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News Briefs

Article Date: 
8 June, 2012 (All day)

County seeing uptick in building permits

The number of building permits is on the rise this year, said Morgan County Councilwoman Ronda Kippen.  So far this year, 20 applicants have filed building permits.  That is an increase compared to four at this time last year.
 
County receives FEMA money for flooding expenses

Morgan County has received checks totaling $190,000 from FEMA to pay for flooding damages and repair, Emergency Manager Terry Turner told the Morgan County Council Tuesday.  The money will help pay for repairs to the Peterson bridge, as well as protective measures including berms and sandbags used during flooding last spring.

During efforts to control flooding, many volunteers helped out.  County officials kept track of volunteer hours, which helped net $16,000 from FEMA.  The $16,000 will go into the county flood account.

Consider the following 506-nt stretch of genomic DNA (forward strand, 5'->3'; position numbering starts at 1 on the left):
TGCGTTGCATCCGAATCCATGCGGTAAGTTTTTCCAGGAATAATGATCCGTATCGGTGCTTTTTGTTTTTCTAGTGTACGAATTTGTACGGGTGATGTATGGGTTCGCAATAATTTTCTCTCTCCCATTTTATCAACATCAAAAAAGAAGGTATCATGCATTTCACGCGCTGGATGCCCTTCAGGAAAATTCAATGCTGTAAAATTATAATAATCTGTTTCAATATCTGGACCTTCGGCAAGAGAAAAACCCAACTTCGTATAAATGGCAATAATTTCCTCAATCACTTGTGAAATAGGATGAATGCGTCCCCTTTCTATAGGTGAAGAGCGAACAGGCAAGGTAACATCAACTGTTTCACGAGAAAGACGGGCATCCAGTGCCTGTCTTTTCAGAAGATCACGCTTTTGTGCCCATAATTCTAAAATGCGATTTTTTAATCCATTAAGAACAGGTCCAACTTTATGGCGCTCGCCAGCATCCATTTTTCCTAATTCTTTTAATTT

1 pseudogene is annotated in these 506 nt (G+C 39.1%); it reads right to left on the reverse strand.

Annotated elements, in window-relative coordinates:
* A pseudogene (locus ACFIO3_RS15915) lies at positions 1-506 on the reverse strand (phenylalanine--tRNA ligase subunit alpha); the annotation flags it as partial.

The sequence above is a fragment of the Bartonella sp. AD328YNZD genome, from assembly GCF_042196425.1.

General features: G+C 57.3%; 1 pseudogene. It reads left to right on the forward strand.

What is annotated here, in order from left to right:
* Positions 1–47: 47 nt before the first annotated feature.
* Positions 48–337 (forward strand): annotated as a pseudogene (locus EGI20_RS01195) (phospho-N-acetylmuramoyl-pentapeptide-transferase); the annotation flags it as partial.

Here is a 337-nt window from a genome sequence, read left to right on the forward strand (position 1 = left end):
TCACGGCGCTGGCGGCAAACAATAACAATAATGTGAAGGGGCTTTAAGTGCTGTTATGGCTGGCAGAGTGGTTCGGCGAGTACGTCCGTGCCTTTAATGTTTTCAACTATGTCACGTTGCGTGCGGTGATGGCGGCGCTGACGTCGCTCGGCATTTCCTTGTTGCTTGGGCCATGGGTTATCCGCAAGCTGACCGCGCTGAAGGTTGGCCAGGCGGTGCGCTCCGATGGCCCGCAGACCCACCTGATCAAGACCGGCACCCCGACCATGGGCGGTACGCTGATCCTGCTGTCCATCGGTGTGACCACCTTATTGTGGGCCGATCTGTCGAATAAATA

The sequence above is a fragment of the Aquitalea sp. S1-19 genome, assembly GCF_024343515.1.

“That’s why we have volunteers sign in,” Turner said.
County officials didn’t expect the federal money until February of 2013. 

 
Resident blames council for spread of Dyer’s Woad
A Morgan resident took the Morgan County Council to task regarding lack of leadership to control Dyer’s woad, a noxious weed.
“Because of the uncontrolled spread of Dyer’s Woad, range lands and the beauty of this valley will be lost,” resident Brent Bohman said.  
He said state laws give the county authority to deal with weed control, including adding weeds to the list of noxious weeds to be controlled.
Morgan County Councilmember Ned Mecham said he is familiar with the county weed board that meets twice each year.  “Like most things in the county, it is a volunteer thing,” Mecham said about the board.
Bohman said that until there is a consequence for landowners failing to control noxious weeds on their own property, the problem will continue.  He said the weed board has the authority to send private land owners certified letters requesting weed control.  In addition, any county efforts to control weeds on private property can be added to private property owners’ tax bills.
“The county has failed to lead it,” Bohman said.  “With no consequence, there is no weed control.  Are we going to watch it spread or do something about it?”